By Kimberly Mayer
We know it’s winter when the swans arrive. From their breeding grounds in Alaska, trumpeter swans make the two-thousand-mile flight to winter in our archipelago, like snowbirds in Florida. A reminder of just how temperate the season is in the San Juan Islands.
It is never the dead of winter here. It’s hardly even asleep. Winters in the Pacific Northwest are more like meditation. We just need to be still enough to see it, and quiet enough to hear it.
Out my window, seagulls circle and dive, guiding a school of fish across the bay like a herd of cattle. Closer to shore a “raft” of Harlequin ducks floats by, oblivious to it all. The woodland meets the bay here and it looks to me like a lake, recalling pleasant memories of childhood summers spent on Bantam Lake in Connecticut when it was encircled with modest cottages and cabins. Anderson Cooper has a home there now, so you know it’s changed.
As the days grow shorter, I do less and less. I am keeping my garden unkempt. Back to earth go the leaves. Insects and small animals hide or shelter in logs, brush, or leaf litter. Most bees live underground. And birds find seed in everything.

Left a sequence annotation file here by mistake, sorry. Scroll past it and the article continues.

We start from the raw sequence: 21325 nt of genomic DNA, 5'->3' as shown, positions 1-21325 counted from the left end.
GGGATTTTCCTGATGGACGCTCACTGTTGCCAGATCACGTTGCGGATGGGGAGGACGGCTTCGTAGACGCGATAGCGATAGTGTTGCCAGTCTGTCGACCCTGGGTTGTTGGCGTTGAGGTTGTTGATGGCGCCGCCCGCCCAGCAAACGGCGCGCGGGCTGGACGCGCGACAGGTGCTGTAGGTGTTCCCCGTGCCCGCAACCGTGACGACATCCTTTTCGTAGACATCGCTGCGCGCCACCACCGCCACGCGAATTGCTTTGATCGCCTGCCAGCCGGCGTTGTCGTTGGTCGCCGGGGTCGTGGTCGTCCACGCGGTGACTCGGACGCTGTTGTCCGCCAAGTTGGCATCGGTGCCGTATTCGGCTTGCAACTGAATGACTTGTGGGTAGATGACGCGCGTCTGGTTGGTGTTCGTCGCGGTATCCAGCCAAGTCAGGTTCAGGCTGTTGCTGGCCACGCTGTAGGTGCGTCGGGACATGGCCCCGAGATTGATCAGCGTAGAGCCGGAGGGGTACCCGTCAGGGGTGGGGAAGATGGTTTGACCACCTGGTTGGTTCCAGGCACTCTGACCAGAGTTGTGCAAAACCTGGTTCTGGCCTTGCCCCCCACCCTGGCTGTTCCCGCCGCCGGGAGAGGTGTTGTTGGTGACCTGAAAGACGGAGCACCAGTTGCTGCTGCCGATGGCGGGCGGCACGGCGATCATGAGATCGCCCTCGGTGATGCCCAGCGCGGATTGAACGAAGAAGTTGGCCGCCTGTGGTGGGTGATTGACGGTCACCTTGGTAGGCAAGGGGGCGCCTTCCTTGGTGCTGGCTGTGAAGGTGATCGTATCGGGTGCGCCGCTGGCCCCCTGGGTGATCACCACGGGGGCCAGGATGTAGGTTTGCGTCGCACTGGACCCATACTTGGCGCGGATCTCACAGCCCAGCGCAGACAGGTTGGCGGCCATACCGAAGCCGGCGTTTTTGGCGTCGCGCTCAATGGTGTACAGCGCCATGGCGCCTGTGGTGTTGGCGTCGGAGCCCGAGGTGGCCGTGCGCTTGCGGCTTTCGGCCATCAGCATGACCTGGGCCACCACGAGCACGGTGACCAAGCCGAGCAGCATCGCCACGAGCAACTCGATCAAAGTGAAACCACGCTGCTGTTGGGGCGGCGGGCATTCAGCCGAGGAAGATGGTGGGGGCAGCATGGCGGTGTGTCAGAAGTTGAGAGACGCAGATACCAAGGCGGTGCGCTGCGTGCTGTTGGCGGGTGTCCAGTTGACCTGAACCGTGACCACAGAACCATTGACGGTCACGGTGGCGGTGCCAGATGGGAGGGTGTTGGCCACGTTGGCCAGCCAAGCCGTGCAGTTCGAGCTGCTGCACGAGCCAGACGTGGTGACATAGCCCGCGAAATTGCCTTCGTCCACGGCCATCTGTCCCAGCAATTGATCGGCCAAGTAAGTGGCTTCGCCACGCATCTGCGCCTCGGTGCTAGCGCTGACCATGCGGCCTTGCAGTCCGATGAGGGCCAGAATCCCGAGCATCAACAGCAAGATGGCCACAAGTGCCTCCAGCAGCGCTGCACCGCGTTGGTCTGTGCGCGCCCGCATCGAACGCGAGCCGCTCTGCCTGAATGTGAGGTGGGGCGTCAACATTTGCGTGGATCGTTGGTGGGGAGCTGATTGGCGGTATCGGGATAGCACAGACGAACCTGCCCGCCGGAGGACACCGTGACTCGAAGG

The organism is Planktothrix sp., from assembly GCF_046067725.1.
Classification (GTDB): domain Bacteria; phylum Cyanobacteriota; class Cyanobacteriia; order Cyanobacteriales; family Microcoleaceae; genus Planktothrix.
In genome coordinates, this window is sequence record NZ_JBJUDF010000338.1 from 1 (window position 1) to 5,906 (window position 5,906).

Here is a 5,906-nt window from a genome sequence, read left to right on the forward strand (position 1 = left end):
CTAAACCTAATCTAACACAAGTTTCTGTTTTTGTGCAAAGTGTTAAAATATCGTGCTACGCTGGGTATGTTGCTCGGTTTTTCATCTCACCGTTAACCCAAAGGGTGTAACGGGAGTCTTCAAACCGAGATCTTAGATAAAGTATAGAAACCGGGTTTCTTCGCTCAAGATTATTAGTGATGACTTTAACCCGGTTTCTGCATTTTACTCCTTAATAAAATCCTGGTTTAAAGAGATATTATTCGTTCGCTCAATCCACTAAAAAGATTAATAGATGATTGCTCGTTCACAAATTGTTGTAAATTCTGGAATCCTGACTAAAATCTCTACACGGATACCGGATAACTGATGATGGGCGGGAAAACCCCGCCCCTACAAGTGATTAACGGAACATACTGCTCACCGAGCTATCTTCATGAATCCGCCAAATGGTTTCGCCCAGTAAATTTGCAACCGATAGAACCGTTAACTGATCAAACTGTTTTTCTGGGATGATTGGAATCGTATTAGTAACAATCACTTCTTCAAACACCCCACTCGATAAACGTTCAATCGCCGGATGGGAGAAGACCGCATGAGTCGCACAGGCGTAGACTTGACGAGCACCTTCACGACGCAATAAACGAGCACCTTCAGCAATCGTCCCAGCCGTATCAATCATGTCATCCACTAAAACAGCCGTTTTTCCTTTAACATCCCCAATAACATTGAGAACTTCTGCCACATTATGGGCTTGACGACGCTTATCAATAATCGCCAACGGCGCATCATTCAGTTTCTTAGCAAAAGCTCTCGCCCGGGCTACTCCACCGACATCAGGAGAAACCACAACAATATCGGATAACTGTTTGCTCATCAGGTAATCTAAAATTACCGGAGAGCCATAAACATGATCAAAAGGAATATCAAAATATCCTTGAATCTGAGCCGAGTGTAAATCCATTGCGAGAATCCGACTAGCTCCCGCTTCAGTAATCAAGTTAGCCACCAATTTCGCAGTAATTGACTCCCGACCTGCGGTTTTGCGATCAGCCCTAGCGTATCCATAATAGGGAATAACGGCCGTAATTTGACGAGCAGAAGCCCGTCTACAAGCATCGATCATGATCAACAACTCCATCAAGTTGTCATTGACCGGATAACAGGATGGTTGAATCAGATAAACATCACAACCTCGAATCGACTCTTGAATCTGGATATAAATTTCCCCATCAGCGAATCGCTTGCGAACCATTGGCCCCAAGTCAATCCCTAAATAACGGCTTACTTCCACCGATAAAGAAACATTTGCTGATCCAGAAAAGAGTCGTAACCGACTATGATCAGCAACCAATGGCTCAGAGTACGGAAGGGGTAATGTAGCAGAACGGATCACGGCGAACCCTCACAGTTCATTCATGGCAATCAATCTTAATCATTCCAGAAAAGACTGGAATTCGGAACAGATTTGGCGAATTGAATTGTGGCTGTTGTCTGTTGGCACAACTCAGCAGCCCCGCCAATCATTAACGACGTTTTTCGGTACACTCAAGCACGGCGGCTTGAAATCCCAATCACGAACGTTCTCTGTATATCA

In a drenched forest in rainy season, fern is refreshed, lichen thrives, and mossy paths are resilient under our boots. Out of the woods, we find color in Hardy fuchsia, Winter Honeysuckle, and Rosa ‘Old Blush’ still in flower. This year, California poppies have been spotted in bloom on island—in December!
But back to swans; wild, elegant, long-necked, snowy swans. Every year islanders turn out for Swan Count with the San Juan Preservation Trust. A century ago, the trumpeter swan was valued for its skin (powder puffs), its feathers (writing quills, mattresses), and its meat. The wholesale slaughter of the swan was halted by the Migratory Bird Treaty of 1918, and thus began their repopulation which continues today. Interestingly enough, a near mirror image exists in the United Kingdom where the mute swan, a species native to Eurosiberia, is protected by the Wildlife and Countryside Act (1981) after centuries of exploitation, most notably by royals who considered swan meat a rare delicacy and the divine right of kings.
Swans in winter are evidence of conservation efforts in both hemispheres which we measure year after year by Swan Count in the San Juan islands, and Swan Upping, a five-day census-taking expedition in England.